Apparel makers aim $1b from Japan despite dip
Shipments to Japan declined 3.7 percent to $945.47 million in the first 11 months of 2016-17 because of a fall in prices of goods and security concerns following the Holey Artisan attack in Dhaka last year, according to exporters.
Though the earnings fell 16.09 percent short of the Export Promotion Bureau's periodic target of $1.12 billion, exporters hope to cross the $1 billion mark by the end of the fiscal year, an achievement already made in the EU, the US and Canadian markets.
Japan is Bangladesh's single largest export destination among Asian nations and its market offers promising returns for quality apparel and leather and jute and associated goods.
Exports to Japan have been soaring over the last few years maintaining nearly 20 percent growth every year.
Currently, Bangladesh's annual export earnings from other Asian countries such as China and India hovers around $700 million each.
Exports to Asian markets, especially to that of Japan, started rising as financial recessions of 2008 and 2009 affected the Western world badly.
Moreover, the Bangladesh government offers stimulus packages for exploring new destinations like Japan, China and India. Markets across the world, other than the traditional ones of the EU, the US and Canada, are considered as new destinations.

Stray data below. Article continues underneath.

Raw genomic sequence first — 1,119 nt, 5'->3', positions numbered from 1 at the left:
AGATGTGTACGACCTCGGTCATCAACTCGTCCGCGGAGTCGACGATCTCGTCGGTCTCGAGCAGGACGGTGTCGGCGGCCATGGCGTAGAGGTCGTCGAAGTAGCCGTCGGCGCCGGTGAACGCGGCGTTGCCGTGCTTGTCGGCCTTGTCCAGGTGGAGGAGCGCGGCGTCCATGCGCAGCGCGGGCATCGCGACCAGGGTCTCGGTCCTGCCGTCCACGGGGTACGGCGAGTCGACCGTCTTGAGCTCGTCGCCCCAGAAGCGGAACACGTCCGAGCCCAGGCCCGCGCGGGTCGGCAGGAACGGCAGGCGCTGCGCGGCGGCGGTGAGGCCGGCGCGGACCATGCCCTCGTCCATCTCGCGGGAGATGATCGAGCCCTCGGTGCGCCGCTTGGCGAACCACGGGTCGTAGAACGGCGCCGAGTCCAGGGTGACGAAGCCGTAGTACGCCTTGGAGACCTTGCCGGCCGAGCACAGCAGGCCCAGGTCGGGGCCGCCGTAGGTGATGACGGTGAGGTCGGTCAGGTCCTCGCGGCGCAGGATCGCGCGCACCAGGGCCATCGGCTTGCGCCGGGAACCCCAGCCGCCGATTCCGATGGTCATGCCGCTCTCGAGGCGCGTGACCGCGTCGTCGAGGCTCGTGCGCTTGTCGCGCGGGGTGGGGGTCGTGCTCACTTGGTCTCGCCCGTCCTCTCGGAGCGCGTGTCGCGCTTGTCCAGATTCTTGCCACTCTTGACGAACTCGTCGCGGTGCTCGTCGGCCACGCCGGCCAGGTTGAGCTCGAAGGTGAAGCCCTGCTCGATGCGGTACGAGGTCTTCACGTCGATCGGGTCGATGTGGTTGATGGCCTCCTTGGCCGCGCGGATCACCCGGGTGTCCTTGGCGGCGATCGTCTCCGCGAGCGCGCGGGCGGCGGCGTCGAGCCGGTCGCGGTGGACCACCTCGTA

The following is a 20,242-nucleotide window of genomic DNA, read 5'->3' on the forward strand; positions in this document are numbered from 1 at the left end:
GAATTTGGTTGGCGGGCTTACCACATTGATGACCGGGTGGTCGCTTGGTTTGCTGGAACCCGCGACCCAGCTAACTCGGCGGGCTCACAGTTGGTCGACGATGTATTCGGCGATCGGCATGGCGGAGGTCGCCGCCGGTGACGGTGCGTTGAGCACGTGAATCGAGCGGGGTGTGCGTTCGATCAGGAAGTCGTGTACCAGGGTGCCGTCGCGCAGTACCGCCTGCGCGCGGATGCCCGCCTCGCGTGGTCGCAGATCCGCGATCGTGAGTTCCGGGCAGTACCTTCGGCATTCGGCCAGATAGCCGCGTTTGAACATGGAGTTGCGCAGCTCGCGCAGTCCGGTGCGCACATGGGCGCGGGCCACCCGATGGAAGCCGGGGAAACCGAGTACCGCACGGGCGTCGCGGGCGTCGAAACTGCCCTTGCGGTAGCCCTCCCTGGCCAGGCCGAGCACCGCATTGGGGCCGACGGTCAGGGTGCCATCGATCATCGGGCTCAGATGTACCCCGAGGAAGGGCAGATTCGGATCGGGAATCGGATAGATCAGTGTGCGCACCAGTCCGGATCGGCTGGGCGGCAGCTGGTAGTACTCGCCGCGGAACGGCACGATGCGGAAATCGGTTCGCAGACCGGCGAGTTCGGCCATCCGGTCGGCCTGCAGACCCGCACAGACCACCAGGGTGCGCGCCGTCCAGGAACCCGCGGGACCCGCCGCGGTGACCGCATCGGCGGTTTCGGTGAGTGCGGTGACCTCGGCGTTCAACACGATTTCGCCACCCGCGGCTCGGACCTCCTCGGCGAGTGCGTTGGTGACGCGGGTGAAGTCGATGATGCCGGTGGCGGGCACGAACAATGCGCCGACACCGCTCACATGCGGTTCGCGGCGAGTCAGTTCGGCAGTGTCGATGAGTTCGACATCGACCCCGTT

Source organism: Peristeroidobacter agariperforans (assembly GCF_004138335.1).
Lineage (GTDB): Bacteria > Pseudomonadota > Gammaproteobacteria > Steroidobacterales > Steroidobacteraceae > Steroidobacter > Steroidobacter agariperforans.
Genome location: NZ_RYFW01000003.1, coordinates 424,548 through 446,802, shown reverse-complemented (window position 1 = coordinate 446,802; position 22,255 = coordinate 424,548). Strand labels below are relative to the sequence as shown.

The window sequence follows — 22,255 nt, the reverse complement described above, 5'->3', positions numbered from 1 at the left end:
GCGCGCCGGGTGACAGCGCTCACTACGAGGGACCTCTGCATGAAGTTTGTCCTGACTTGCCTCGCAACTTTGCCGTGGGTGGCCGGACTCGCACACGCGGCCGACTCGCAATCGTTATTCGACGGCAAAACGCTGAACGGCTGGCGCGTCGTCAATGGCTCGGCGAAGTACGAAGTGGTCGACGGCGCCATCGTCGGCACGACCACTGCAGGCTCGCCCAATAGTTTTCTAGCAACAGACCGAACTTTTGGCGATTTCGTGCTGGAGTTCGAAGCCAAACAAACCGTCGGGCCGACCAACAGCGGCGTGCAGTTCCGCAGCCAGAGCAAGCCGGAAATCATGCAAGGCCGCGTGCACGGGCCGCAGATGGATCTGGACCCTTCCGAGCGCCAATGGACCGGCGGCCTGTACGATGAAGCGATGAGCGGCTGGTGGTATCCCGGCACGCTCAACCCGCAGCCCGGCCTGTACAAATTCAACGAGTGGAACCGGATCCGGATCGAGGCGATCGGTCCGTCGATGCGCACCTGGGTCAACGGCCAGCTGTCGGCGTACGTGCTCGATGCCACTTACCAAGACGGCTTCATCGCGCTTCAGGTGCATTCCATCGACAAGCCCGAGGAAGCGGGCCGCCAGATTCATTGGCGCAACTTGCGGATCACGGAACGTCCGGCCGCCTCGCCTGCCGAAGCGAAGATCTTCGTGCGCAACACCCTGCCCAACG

Another catalyst has been the relaxation of the Rules of Origin by the Japanese government on knitwear and woven garments from least developed countries.
This allowed Bangladesh to enjoy a zero-duty trade privilege and a competitive edge against countries like China, India and Pakistan in meeting Japan's annual demand for garments worth over $40 billion.
“Garment export from Bangladesh to Japan is rising every year. We are receiving a good response from the Japanese retailers,” said Mohammad Hatem, former vice-president of Bangladesh Knitwear Manufacturers and Exporters Association.
During the July-May period, Bangladesh exported garment goods worth $696.32 million to Japan, according to data from the EPB. Of this, $374.38 million came from woven items and $321.94 million from knitwear. Furthermore, the Japanese government adopted the China Plus One policy in 2008, which aims to reduce overdependence on China for goods like apparels, electronic gadgets and home appliances.
“Overall, the Japanese consumers are quality conscious. They tested Bangladeshi goods for years and have now started coming to Bangladesh,” said Tareq Rafi Bhuiyan, secretary general of Japan Bangladesh Chamber of Commerce and Industry.
Apart from apparel items, Bangladesh's leather, jute and allied items are performing strongly in the Far East Asian country, said Bhuiyan.
However, they are a bit concerned over security as the Japanese government raised an alert following the attack in Dhaka's diplomatic zone on July 1 last year when nine Italians, seven Japanese, three Bangladeshis and an Indian were killed. “Japan is a very promising market for us. We are expecting more export earnings,” said Bhuiyan.
He said Bangladesh has already selected a place at Narayanganj's Araihazar to set up a separate special economic zone for Japanese investors.